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As Ariel Sharon and Mahmoud Abbas start down the road of re-defining the relationship between the Israelis and the Palestinians, they will have as models their common patriarch Abraham and his biblical negotiating partner Ephron the Hittite, who together taught mankind a profound lesson in civility and grace in times of great risk and uncertainty. The occasion was the making of the first contract between man and man in the Bible, as set forth in Chapter 23 of Genesis. The underlying event was the death of Abraham’s wife, Sarah. And the scene was Hebron, which remains in many ways, along with Jerusalem, the Ground Zero of Middle East strife. The passage is one of the most understated yet moving in the Bible. It begins with the death of Sarah at the age of 127 years in the land of Canaan, specifically Kiriath-arba, renamed (as the Bible tells us) Hebron. Abraham “came to mourn for Sarah, and to weep for her.” And then, after the mourning period, Abraham “rose up” from the ground (even today, mourners in Jewish tradition rise up after sitting on low chairs in the house of mourning), to speak to the townsmen of the Hittites who then controlled Canaan.
I am a stranger and sojourner with you; sell me a burial site among you, that I may remove my dead for burial.

So much is reflected even in that opening statement. As a “stranger and sojourner” � a more recent translation renders it “resident alien” � Abraham acknowledges his inferior legal status to the owners of the land. He is a wanderer, a foreigner, and without legal rights. Thus, he can secure only those rights � for example, the right to own land � that the Hittites agree to confer upon him through a valid contract that will bind them. THE HITTITE RESPONSE The response of the Hittites would seem to be everything one could hope for in terms of civility:

Hear us, my lord; you are the elect of God among us. Bury your dead in the choicest of our burial places; none of us will withhold his burial place from you for burying your dead.

Stranger he may be, but a distinguished one, and the Hittites offer their own family sepulchers to Abraham, as a gift. They would not dream of charging him. Yet Abraham declines this offer, bowing graciously to the townsmen, and saying:

If it is your wish that I remove my dead for burial, you must agree to intercede for me with Ephron, son of Zohar. Let him sell me the cave of Machpelah that he owns, which is at the edge of his land. Let him sell it to me, at the full price, for a burial site in your midst.

Thus, Abraham has a precise plot of land in mind, not just “a burial site” � and he means to pay for it. Ephron, as it turns out, is present: The gathering of townsmen is in fact a governing council for the town. And he answers Abraham, in the hearing of all the Hittites:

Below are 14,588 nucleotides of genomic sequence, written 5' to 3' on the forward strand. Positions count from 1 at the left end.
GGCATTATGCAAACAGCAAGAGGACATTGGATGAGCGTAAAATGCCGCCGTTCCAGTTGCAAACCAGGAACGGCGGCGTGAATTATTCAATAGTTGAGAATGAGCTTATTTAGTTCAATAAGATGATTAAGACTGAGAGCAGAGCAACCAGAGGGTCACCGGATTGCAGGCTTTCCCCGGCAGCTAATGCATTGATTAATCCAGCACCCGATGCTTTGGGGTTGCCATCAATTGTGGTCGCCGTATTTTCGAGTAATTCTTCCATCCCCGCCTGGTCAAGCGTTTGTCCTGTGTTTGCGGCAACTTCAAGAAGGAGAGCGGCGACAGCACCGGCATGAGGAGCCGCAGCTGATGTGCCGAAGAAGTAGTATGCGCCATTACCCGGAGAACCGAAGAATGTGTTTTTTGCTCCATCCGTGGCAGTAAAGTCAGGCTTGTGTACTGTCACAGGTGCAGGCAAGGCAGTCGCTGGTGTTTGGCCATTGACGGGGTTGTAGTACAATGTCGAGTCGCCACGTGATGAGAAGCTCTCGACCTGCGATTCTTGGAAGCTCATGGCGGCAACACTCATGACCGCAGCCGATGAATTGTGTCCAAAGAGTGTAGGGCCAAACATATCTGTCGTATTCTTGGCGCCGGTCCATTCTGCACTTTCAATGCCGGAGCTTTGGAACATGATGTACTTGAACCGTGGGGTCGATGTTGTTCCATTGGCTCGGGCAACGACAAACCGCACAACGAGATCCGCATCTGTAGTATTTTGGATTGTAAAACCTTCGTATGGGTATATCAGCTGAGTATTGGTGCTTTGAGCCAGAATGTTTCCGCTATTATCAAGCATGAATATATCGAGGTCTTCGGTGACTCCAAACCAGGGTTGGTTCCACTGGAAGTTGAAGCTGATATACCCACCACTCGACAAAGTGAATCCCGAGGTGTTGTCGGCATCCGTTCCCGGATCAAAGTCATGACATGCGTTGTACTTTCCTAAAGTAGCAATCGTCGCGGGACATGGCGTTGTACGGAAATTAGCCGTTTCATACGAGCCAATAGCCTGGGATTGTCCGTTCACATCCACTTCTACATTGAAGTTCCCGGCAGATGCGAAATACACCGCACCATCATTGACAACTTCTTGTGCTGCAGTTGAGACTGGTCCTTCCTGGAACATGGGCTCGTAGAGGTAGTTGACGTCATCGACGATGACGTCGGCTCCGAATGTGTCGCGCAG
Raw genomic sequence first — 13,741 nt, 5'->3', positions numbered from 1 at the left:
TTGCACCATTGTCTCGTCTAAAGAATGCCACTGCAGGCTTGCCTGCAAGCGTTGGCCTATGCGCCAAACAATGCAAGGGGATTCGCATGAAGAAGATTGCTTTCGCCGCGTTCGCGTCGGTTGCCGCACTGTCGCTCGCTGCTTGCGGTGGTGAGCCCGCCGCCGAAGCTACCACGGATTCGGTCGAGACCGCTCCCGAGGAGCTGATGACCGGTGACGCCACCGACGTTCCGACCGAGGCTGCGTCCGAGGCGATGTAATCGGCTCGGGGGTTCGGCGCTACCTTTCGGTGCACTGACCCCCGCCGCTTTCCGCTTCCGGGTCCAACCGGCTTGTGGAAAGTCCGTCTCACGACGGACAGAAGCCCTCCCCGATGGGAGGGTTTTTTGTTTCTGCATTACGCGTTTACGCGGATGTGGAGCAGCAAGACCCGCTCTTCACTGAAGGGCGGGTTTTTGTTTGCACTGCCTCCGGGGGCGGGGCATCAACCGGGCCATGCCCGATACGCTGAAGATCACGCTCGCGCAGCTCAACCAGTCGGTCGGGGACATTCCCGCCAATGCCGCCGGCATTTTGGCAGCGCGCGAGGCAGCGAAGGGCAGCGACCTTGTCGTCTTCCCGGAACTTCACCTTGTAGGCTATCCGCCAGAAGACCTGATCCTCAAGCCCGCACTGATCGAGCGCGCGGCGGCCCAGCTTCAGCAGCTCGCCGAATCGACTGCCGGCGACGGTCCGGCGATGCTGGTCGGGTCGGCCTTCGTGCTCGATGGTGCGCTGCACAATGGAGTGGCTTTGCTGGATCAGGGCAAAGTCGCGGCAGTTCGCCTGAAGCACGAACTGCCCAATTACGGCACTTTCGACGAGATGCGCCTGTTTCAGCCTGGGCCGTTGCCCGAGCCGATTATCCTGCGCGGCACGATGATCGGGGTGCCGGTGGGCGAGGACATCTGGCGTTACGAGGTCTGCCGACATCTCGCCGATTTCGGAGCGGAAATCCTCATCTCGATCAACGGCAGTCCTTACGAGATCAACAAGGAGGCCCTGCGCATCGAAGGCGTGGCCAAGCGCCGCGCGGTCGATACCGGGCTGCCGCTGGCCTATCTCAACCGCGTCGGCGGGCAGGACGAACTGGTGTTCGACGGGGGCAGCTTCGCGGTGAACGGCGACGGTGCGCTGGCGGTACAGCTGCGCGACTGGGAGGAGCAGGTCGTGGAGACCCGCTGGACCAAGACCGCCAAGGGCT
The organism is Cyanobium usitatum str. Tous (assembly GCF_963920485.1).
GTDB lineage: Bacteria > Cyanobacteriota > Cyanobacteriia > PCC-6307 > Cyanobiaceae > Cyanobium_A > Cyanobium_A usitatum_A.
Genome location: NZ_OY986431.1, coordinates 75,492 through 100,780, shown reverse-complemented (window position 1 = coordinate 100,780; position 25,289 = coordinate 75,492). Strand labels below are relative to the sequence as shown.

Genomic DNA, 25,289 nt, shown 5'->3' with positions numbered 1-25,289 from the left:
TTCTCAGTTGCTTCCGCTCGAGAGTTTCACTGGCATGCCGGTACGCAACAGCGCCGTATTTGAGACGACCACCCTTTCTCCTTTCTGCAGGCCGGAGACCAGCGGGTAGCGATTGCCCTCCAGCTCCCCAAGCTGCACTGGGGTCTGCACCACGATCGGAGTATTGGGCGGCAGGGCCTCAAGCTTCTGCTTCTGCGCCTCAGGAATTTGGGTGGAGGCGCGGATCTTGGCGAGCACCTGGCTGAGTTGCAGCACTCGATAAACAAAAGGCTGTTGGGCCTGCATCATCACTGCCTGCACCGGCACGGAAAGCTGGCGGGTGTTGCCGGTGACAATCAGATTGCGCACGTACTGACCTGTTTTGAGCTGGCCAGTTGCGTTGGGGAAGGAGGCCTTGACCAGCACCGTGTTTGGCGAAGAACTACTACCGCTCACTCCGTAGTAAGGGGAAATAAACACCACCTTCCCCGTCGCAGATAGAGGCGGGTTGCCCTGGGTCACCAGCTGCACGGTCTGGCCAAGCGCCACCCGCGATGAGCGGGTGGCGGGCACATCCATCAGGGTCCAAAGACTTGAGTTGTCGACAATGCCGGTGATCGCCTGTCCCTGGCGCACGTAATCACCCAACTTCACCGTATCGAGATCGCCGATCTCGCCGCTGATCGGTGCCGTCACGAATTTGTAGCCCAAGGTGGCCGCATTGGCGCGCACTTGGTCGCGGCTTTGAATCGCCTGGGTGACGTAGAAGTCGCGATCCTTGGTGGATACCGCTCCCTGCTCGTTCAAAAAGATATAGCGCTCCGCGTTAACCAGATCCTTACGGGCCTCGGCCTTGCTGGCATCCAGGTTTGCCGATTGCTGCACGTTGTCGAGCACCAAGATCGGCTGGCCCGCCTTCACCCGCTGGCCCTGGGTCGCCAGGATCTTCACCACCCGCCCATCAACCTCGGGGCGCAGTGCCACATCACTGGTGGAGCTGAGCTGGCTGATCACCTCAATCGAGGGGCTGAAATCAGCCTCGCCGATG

No, my lord, hear me: I give you the field and I give you that cave that is in it; I give it to you in the presence of my people. Bury your dead.

Again, could we imagine anything more generous or civil? Ephron not only will grant Abraham’s wish for the specific site, but also insists that Abraham take it as a gift. But Abraham, bowing low in deference again, spurns the gift, with perhaps some agitation this time:

If only you would hear me out! Let me pay the price of the land; accept it from me, that I may bury my dead there.

QUIET TITLE What is going on here? Admirable civility to be sure, but in some ways perhaps less and more than mere polite interchange between men of different nations. Abraham wants the specific site, but he wants to pay full value for it, because he knows that is the only way, as a “stranger,” he can assure himself of undisturbed, quiet title to the land. A gift can be retracted; a contractual right secured by payment of full value cannot. And while Abraham does not say so, he also wants this land as a family tomb, and as we learn in Genesis, Chapter 25, he was subsequently laid to rest there. All this must have been sensed by Ephron and the Hittites. If they could choose between being generous benefactors on the one hand and giving up control over the land in perpetuity on the other, it is no surprise that they would prefer the former. The respected stranger could bury his wife � at no charge � in their finest sepulchers, and their control over the land would not “pass” in a legal sense. But they do not have that choice � they are instead confronted with the conflict between the urgent desires of a man in mourning whom they respect greatly, and their desires to control the land and the future. 400 SHEKELS Ephron’s response is nuanced and eloquent: